Feeling the pain of heavy, achy legs that swell throughout the day? You may have chronic venous insufficiency (CVI). While symptoms may persist, today's treatments provide new hope.
Look beyond temporary pain relief - properly treat the root cause. From compression stockings to minimally invasive procedures, options exist to improve circulation and quality of life.
At The Vein Center Doctor, we stay on top of the most advanced CVI therapies. Read on as we detail progressive treatment approaches tailored to your needs - and get ready to put the spring back in your step.
Living with unwanted veins is a thing of the past, when you can simply schedule a free consultation with Vein Center Doctor and find your ideal solution today.
Chronic venous insufficiency (CVI) is a condition in which the veins in the legs are unable to efficiently transport blood back up to the heart. As described in a 2017 article by the Journal of Clinical Medicine, Maedica, this is typically caused by faulty valves inside the veins that prevent blood from flowing backward.
Blood ends up pooling in the lower extremities, leading to a variety of symptoms. At The Vein Center Doctor, we treat CVI using a combination of compression stockings, medications, minimally invasive procedures, and lifestyle changes aimed at improving circulation and reducing symptoms.
Some of our primary treatment methods include graduated compression socks to help blood flow, diuretics to reduce swelling, procedures like endovenous laser ablation to collapse damaged veins, and recommending exercise and leg elevation to our patients. While CVI cannot be cured, diligent treatment can significantly improve quality of life.
Our diagnostic process at The Vein Center Doctor begins with a medical history and physical exam to assess symptoms and check for signs of CVI. We then utilize ultrasound imaging to evaluate blood flow in the veins and identify any faulty valves or blockages. Additional tests like venous plethysmography can also measure venous pressure.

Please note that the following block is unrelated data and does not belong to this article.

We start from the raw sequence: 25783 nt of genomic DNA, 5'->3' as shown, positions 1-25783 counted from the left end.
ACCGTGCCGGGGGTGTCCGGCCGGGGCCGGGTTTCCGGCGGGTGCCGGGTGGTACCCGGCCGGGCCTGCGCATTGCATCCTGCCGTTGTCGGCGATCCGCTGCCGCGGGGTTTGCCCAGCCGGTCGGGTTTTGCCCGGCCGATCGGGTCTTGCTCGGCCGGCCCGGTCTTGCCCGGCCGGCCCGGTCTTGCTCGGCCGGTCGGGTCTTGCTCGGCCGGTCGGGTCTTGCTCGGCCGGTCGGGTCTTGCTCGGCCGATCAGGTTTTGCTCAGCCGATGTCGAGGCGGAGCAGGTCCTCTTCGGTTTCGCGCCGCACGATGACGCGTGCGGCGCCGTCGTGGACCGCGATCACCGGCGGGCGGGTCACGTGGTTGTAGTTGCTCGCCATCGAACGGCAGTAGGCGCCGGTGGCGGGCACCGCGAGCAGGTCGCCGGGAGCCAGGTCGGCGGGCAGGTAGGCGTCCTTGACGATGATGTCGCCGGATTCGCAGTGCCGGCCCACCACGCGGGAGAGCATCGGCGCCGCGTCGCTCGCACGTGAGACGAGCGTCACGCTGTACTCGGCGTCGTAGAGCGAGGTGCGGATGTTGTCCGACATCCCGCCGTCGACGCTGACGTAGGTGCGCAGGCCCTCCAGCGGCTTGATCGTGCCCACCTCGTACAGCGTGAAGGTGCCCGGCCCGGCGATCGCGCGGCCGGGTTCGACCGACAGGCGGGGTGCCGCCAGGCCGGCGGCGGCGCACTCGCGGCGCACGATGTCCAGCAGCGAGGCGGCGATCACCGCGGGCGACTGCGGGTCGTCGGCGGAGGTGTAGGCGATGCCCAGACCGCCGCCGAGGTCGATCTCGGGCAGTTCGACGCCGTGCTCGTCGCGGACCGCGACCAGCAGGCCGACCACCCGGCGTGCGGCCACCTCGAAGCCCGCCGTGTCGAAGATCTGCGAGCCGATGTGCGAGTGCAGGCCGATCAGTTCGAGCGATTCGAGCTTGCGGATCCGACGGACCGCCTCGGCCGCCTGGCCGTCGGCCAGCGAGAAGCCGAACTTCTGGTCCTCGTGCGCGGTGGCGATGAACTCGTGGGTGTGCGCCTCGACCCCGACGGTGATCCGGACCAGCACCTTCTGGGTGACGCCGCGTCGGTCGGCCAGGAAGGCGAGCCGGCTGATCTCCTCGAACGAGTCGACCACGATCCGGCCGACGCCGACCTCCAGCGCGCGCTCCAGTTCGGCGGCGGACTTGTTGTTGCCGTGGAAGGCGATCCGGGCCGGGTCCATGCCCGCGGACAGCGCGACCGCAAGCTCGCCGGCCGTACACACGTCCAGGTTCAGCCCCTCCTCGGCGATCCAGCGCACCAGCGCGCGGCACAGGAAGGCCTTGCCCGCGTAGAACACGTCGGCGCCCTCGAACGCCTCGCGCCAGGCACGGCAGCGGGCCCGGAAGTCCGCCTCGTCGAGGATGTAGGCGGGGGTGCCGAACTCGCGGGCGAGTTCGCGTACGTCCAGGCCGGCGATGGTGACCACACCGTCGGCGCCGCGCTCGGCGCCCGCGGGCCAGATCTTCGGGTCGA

Once diagnosed, we first recommend conservative treatments like graduated compression stockings and medications like diuretics or anticoagulants. If symptoms persist, we consider minimally invasive procedures like endovenous laser ablation, radiofrequency ablation or sclerotherapy to collapse damaged veins.
In rare, severe cases where conservative treatments fail, we may recommend surgery such as vein ligation or valve repair. However, our goal is always to take the least invasive approach possible that will provide lasting relief to our patients.
While not immediately life-threatening in most cases, chronic venous insufficiency can greatly impact patients’ quality of life when left untreated. Per our experience, severe CVI cases can lead to major skin ulcerations, cellulitis infections, bleeding episodes, and recurrent thrombophlebitis.
Patients with CVI are also at increased risk for developing deep vein thrombosis. While the condition itself is not fatal, it also cannot be cured completely. However, with consistent proper treatment and lifestyle adjustments, patients can often achieve stable improvement in their symptoms and vascular health.
At The Vein Center Doctor, we grade CVI as mild, moderate, or severe based on the extent of symptoms and the presence of complications. Mild CVI produces minimal swelling and aches that can be managed with compression stockings and exercise.
Our care plans are tailored to each patient’s severity level. We educate patients on medications, compression wear use, staying active, wound care if needed, and follow-up with us for continued monitoring and treatment adjustments.
For example, a study by the National Institute for Health and Care Excellence provides guidelines on antimicrobial prescribing for leg ulcer infections, which include the use of IV antibiotics for more severe infections.
While there is currently no definitive cure for chronic venous insufficiency, the condition can often be effectively managed with diligent treatment based on our experience. The vein valve damage and dysfunction that causes CVI is a progressive, irreversible process.
However, optimizing venous circulation and blood flow with the appropriate therapies can help stabilize or slightly improve some patients’ conditions over time.
Symptoms are controlled best with a combination treatment approach of medications, compression garments, minimally invasive procedures, exercise, weight management, and leg elevation. The treatment plan must be maintained long-term as well to prevent recurrence of symptoms.
The core treatments we recommend include: